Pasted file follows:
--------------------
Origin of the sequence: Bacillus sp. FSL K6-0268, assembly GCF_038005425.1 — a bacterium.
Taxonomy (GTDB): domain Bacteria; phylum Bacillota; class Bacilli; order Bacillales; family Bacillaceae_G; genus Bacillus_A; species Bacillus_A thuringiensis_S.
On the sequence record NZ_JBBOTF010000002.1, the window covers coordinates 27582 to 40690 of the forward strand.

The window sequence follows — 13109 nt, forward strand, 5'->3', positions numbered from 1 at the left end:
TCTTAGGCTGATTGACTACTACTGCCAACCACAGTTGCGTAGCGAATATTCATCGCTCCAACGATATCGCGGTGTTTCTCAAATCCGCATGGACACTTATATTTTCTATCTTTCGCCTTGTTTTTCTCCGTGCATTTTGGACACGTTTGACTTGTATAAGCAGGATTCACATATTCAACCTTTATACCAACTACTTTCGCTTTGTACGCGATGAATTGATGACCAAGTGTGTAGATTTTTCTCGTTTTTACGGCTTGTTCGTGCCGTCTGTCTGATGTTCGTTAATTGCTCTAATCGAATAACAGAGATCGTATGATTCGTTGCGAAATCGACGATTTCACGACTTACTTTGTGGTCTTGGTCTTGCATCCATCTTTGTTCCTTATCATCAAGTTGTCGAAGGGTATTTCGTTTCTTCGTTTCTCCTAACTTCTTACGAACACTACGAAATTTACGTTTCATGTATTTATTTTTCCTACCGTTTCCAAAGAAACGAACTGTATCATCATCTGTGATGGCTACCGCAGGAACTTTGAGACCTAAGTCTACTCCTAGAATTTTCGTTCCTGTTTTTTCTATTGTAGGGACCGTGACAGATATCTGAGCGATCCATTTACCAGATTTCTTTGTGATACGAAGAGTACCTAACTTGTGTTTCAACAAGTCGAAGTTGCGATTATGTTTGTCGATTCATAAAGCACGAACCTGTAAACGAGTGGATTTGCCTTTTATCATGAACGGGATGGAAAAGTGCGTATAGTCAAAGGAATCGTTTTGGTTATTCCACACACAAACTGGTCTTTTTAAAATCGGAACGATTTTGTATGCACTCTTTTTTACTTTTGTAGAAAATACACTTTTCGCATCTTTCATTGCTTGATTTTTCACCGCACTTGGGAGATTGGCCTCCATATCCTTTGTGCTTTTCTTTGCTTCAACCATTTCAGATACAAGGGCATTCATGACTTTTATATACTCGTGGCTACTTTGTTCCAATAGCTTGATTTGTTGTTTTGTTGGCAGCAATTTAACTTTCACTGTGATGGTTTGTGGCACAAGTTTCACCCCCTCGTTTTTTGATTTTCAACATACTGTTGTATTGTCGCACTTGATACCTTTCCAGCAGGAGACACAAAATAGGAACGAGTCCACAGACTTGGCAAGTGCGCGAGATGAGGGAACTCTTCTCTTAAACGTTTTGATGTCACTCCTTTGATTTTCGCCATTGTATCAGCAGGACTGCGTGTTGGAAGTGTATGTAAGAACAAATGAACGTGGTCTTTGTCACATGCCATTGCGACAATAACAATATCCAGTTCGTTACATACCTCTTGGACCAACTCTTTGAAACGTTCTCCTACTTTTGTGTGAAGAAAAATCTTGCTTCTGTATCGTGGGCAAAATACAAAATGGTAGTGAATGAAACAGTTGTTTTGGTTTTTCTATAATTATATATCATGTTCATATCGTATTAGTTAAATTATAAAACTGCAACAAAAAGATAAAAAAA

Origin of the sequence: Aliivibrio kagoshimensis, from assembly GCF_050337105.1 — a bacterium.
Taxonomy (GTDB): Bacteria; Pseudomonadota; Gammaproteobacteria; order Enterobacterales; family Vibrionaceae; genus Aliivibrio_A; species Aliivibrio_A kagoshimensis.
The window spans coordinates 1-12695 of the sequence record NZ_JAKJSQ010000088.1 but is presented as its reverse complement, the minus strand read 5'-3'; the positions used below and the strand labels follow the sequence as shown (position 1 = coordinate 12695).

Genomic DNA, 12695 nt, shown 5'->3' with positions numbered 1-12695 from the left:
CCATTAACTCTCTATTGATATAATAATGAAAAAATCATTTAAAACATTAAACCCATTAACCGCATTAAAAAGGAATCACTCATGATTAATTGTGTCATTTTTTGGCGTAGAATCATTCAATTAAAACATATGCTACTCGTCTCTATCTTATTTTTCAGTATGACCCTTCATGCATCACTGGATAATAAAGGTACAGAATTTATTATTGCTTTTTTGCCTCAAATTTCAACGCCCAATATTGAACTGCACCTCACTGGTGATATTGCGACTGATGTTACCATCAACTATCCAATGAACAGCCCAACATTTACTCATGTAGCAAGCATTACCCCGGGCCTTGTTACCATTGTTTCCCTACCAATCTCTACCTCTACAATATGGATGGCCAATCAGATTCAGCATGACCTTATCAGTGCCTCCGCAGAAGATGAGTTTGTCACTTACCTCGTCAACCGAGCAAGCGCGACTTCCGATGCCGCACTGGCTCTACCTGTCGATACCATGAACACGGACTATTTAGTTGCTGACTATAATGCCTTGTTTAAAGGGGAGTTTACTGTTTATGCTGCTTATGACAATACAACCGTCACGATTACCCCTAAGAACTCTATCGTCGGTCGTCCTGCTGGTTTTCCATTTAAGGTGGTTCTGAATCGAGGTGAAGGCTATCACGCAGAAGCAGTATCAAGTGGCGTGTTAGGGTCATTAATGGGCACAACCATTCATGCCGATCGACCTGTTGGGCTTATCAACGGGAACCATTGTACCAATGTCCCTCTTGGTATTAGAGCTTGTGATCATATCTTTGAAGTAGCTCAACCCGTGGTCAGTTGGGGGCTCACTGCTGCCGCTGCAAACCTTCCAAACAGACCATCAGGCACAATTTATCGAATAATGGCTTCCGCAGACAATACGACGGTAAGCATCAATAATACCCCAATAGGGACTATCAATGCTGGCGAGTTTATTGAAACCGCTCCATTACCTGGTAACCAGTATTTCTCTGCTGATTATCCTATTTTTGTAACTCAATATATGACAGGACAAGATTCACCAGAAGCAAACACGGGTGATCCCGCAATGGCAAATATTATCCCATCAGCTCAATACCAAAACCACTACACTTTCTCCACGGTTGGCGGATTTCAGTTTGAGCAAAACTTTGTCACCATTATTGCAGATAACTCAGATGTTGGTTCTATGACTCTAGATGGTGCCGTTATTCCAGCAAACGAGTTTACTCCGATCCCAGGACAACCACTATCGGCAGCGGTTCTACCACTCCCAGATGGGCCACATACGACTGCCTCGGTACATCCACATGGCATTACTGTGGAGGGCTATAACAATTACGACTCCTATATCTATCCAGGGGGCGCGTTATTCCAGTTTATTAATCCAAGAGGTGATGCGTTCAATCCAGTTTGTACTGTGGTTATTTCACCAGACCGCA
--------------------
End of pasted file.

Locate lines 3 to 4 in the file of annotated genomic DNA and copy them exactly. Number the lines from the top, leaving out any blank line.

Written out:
On the sequence record NZ_JBBOTF010000002.1, the window covers coordinates 27582 to 40690 of the forward strand.

The window sequence follows — 13109 nt, forward strand, 5'->3', positions numbered from 1 at the left end: